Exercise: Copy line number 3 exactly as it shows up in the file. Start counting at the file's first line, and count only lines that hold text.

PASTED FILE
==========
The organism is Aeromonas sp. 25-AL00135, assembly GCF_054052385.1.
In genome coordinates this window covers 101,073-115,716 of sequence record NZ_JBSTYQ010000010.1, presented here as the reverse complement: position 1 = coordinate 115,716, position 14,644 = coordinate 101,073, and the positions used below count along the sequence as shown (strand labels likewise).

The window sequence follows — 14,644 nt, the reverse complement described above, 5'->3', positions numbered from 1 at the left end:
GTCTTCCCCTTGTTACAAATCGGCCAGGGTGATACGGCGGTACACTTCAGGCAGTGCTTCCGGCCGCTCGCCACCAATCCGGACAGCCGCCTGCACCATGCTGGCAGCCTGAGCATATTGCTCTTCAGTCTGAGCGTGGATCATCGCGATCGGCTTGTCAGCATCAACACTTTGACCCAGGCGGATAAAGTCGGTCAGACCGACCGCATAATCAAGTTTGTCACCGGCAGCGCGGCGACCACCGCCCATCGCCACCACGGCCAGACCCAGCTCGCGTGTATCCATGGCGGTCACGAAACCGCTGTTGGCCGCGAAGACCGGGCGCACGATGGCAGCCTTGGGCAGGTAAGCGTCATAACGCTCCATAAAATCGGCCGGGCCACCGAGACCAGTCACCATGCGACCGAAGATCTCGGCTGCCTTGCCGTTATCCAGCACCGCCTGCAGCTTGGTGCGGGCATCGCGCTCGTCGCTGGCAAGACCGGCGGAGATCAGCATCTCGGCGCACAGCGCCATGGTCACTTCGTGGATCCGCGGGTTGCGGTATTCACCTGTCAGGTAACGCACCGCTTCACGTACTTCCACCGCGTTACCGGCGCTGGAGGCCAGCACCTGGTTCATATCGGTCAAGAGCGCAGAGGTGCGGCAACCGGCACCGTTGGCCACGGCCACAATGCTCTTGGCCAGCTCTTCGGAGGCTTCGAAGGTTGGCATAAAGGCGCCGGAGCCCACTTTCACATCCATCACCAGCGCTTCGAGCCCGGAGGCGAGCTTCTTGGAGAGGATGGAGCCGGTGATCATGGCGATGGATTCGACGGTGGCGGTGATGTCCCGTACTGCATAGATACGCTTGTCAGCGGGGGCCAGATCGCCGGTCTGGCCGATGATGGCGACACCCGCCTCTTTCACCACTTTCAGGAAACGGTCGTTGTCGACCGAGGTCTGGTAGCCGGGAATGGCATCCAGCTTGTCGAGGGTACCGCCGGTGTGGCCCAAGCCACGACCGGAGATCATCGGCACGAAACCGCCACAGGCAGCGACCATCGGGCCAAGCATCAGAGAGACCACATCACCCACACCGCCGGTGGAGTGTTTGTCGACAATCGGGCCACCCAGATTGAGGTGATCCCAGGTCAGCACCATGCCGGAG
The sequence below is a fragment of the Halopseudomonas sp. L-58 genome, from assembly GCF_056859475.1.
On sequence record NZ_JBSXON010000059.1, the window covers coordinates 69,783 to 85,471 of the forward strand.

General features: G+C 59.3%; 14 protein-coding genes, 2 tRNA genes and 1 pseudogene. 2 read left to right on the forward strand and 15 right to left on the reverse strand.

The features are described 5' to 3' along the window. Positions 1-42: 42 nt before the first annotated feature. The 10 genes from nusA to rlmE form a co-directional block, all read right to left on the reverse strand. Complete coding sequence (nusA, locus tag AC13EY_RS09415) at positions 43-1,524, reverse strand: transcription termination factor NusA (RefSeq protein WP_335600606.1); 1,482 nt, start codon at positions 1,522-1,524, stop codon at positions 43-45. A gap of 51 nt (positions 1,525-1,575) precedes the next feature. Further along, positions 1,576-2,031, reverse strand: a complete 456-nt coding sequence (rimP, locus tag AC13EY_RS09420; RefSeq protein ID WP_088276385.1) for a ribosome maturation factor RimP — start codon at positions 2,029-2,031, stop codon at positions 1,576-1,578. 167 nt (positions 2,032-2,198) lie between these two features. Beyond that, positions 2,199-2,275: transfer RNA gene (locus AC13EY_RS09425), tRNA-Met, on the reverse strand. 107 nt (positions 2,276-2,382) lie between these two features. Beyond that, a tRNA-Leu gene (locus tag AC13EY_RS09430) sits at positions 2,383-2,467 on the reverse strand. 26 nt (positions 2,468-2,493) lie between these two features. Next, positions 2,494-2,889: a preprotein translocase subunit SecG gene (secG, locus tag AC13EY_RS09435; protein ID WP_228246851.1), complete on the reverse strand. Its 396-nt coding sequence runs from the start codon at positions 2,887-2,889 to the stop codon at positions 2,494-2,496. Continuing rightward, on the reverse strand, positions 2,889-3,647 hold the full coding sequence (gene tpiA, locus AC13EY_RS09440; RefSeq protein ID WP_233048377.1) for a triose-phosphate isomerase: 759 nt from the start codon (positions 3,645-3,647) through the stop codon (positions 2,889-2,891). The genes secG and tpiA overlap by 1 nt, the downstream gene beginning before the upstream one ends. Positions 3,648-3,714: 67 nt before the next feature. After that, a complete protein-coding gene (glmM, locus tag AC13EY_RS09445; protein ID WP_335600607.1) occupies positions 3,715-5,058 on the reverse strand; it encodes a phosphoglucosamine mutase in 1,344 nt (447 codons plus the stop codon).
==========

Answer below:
The window sequence follows — 14,644 nt, the reverse complement described above, 5'->3', positions numbered from 1 at the left end: